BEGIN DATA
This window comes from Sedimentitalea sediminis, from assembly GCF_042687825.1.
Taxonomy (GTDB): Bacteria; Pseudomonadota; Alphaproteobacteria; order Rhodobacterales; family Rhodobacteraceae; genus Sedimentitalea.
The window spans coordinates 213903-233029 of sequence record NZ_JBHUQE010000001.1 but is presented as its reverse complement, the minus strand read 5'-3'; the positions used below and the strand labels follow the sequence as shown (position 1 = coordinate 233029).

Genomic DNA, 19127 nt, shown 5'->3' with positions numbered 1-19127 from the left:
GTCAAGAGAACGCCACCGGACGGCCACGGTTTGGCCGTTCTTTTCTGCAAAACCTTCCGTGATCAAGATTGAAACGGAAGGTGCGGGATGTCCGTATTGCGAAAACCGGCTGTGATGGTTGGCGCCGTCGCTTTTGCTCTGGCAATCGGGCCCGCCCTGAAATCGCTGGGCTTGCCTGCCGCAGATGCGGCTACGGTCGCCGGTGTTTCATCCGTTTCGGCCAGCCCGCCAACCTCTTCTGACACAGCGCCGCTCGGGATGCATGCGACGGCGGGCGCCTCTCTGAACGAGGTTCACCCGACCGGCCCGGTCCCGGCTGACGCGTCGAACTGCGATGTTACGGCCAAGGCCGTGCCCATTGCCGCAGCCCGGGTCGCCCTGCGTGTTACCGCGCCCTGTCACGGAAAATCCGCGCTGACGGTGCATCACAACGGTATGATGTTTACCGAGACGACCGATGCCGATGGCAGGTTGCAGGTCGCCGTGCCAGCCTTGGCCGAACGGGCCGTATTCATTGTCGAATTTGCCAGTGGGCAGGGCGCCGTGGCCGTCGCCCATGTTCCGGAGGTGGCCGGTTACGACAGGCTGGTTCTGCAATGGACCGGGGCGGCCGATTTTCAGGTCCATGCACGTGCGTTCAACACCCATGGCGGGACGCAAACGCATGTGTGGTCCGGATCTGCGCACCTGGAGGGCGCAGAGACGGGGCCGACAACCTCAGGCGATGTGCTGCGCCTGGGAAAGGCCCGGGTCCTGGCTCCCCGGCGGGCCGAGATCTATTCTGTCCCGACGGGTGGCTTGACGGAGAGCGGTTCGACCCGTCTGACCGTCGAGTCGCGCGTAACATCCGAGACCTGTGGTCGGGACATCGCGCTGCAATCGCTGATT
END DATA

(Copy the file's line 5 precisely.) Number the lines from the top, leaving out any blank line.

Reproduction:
GTCAAGAGAACGCCACCGGACGGCCACGGTTTGGCCGTTCTTTTCTGCAAAACCTTCCGTGATCAAGATTGAAACGGAAGGTGCGGGATGTCCGTATTGCGAAAACCGGCTGTGATGGTTGGCGCCGTCGCTTTTGCTCTGGCAATCGGGCCCGCCCTGAAATCGCTGGGCTTGCCTGCCGCAGATGCGGCTACGGTCGCCGGTGTTTCATCCGTTTCGGCCAGCCCGCCAACCTCTTCTGACACAGCGCCGCTCGGGATGCATGCGACGGCGGGCGCCTCTCTGAACGAGGTTCACCCGACCGGCCCGGTCCCGGCTGACGCGTCGAACTGCGATGTTACGGCCAAGGCCGTGCCCATTGCCGCAGCCCGGGTCGCCCTGCGTGTTACCGCGCCCTGTCACGGAAAATCCGCGCTGACGGTGCATCACAACGGTATGATGTTTACCGAGACGACCGATGCCGATGGCAGGTTGCAGGTCGCCGTGCCAGCCTTGGCCGAACGGGCCGTATTCATTGTCGAATTTGCCAGTGGGCAGGGCGCCGTGGCCGTCGCCCATGTTCCGGAGGTGGCCGGTTACGACAGGCTGGTTCTGCAATGGACCGGGGCGGCCGATTTTCAGGTCCATGCACGTGCGTTCAACACCCATGGCGGGACGCAAACGCATGTGTGGTCCGGATCTGCGCACCTGGAGGGCGCAGAGACGGGGCCGACAACCTCAGGCGATGTGCTGCGCCTGGGAAAGGCCCGGGTCCTGGCTCCCCGGCGGGCCGAGATCTATTCTGTCCCGACGGGTGGCTTGACGGAGAGCGGTTCGACCCGTCTGACCGTCGAGTCGCGCGTAACATCCGAGACCTGTGGTCGGGACATCGCGCTGCAATCGCTGATT